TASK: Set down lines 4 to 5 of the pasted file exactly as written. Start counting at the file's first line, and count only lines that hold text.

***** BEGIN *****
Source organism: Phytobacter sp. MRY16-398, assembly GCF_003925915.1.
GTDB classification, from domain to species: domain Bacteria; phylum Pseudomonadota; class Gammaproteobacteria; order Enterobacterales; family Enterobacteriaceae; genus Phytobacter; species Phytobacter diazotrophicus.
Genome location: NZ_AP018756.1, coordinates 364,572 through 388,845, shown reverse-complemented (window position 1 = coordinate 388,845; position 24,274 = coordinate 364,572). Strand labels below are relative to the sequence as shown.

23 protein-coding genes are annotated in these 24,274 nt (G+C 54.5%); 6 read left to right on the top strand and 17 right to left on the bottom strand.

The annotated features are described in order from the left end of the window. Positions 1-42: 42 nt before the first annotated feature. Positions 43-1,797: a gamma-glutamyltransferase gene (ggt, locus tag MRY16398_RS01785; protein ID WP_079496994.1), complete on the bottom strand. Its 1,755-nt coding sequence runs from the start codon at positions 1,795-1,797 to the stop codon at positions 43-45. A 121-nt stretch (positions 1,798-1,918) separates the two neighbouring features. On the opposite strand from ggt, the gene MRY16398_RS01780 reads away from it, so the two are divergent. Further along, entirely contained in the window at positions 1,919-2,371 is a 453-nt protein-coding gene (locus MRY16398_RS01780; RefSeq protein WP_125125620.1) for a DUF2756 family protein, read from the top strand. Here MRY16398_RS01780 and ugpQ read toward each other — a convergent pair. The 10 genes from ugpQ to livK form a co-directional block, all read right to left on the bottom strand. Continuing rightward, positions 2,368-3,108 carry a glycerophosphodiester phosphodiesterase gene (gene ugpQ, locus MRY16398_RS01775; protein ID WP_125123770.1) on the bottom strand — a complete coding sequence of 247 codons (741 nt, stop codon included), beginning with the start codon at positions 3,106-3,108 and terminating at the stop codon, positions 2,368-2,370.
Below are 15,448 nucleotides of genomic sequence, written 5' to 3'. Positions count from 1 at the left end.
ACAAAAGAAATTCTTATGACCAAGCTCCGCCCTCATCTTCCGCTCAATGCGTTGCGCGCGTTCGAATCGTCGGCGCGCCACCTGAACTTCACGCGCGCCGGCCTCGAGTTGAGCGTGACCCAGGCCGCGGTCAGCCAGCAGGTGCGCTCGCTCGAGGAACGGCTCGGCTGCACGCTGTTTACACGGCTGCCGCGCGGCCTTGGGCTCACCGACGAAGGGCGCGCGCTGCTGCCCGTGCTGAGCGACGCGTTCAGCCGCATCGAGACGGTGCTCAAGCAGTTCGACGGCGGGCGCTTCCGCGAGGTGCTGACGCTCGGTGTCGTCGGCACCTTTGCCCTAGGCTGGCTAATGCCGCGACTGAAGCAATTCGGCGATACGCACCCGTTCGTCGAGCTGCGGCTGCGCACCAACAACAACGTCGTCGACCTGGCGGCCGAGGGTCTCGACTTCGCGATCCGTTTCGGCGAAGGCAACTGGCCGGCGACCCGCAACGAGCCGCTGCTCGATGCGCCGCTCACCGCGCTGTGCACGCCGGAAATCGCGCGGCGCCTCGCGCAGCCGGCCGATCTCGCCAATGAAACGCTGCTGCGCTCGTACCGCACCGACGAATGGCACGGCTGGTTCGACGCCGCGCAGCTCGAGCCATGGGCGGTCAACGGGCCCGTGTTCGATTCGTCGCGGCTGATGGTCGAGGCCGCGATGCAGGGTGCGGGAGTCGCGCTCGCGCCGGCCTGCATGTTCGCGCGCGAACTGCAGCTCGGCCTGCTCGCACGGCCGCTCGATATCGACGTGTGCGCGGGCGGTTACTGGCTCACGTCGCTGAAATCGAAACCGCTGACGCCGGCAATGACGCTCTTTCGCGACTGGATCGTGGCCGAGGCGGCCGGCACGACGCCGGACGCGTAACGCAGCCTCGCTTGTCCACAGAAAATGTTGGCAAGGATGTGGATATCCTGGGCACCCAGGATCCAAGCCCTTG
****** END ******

23 protein-coding genes are annotated in these 24,274 nt (G+C 54.5%); 6 read left to right on the top strand and 17 right to left on the bottom strand.

The annotated features are described in order from the left end of the window. Positions 1-42: 42 nt before the first annotated feature. Positions 43-1,797: a gamma-glutamyltransferase gene (ggt, locus tag MRY16398_RS01785; protein ID WP_079496994.1), complete on the bottom strand. Its 1,755-nt coding sequence runs from the start codon at positions 1,795-1,797 to the stop codon at positions 43-45. A 121-nt stretch (positions 1,798-1,918) separates the two neighbouring features. On the opposite strand from ggt, the gene MRY16398_RS01780 reads away from it, so the two are divergent. Further along, entirely contained in the window at positions 1,919-2,371 is a 453-nt protein-coding gene (locus MRY16398_RS01780; RefSeq protein WP_125125620.1) for a DUF2756 family protein, read from the top strand. Here MRY16398_RS01780 and ugpQ read toward each other — a convergent pair. The 10 genes from ugpQ to livK form a co-directional block, all read right to left on the bottom strand. Continuing rightward, positions 2,368-3,108 carry a glycerophosphodiester phosphodiesterase gene (gene ugpQ, locus MRY16398_RS01775; protein ID WP_125123770.1) on the bottom strand — a complete coding sequence of 247 codons (741 nt, stop codon included), beginning with the start codon at positions 3,106-3,108 and terminating at the stop codon, positions 2,368-2,370.